Bacterial growth patterns toss off a code for sending abstract ideas and only a “powerful AI” can crack it. So we live in a world of information, not matter.
Information makes things happen but, curiously, it erases its own history. You’ve read a book in order but can’t know if it was written in that order. Maybe the author started with pivotal Chapter 5, then wrote Chapter 1. Design of any kind does not come with a history included.
Tucker’s dilemma is easier to interpret if we keep in mind something Bill Dembski stressed in Being as Communion (2014) about the nature of information: it is connective, not causal, and using it wisely is an act of the will.
Author and design theorist, Eric Anderson, clarifies the limitations of randomness in producing biological novelty.
The researchers found that, from an information theory perspective, human brains engage in less redundant and more synergistic processing than macaques. So information theory supports human exceptionalism where Darwinism doesn’t?
The authors of the open-access paper, marine researcher Rasmus Skern-Mauritzen and forester Thomas Nygaard Mikkelsen make clear that they understand information to be immaterial.
Eric Holloway looks at Richard Dawkins’ famous Darwinian evolution-only Weasel program in light of epigenetic information.
The question of the significance of human existence comes sharply into focus as we consider the origin of life itself. Do the laws of nature support the origin of life from nonlife, or do they argue against it?
Hossenfelder: …. no one can tell which solution is correct in the sense that it actually describes nature, and physicists will not agree on one anyway. Because if they did, they’d have to stop writing papers about it.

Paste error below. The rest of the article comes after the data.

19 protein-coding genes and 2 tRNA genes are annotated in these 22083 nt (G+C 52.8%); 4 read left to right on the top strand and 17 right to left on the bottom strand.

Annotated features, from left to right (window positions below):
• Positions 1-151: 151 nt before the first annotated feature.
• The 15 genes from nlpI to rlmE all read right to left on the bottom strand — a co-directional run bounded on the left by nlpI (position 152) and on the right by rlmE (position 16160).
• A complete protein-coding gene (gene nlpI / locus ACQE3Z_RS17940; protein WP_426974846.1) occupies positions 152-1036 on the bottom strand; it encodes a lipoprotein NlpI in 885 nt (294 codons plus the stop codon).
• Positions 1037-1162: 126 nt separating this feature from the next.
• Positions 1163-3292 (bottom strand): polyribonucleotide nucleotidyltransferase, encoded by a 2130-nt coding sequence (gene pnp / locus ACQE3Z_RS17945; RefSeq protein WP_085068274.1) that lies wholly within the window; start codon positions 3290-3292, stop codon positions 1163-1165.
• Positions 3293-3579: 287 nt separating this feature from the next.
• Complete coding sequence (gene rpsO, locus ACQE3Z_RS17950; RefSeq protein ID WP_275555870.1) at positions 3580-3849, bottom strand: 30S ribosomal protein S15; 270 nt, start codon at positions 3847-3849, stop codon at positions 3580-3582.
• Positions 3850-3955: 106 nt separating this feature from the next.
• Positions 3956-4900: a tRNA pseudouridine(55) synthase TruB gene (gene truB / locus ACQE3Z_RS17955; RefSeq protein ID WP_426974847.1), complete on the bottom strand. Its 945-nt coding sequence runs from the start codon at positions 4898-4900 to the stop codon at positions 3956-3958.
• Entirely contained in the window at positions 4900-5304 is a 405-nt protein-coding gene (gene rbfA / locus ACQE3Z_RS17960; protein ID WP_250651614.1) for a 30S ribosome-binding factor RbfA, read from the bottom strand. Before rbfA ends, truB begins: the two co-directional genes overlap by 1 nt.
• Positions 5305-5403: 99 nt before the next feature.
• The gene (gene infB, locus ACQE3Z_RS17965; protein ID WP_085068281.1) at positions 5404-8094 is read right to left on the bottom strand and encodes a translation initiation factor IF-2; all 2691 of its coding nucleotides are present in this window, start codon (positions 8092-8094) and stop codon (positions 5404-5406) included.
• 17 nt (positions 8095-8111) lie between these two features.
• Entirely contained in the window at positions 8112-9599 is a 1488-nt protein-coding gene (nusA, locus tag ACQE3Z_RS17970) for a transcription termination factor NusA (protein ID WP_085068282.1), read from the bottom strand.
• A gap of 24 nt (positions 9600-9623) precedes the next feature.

This Phys.Org press release isn’t about a particularly interesting scientific paper. However, what the authors tells us about how this paper came to be is very interesting. And, I may add, very revealing. Listen to what they have to say about their “aha” moment: Inside some of the data that a standard mapping algorithm normally Read More…
Rob Sheldon notes that the more real-world information we have, the less the bits weigh until, at very large amounts of information, they weigh almost nothing.
Holloway: If [Melvin] Vopson is correct we now have a mystery because his theory is in tension with the conservation of energy. The only solution is that the system is not closed. So where is the opening in the system? If the system is physically closed, then the influx of information must come from outside the physical realm.
Catchy, we gotta admit: In 1976, Hawking suggested that, as black holes evaporate, they destroy information about what had formed them. That idea goes against a fundamental law of quantum mechanics which states any process in physics can be mathematically reversed. In the 1960s, physicist John Archibald Wheeler, discussing black holes’ lack of observable features Read More…
On January 12, 2022, Phys.Org had a PR on an article documenting “non-random” mutations found in wild tobacco plants, published by a team from UC Davis. Now, three weeks later (Feb 1, 2022), we have another paper, working with human populations in Africa, and which, according to a team from the University of Haifa, “surprisingly” Read More…
Mark Solms: Information, in neuroscience, is a crucial concept, and it’s very hard to think about quantum physics and the big questions that are unsolved that flow from it without the concept of information — which, I hasten to draw your attention to the fact, is not matter. I’m not a materialist for exactly that reason.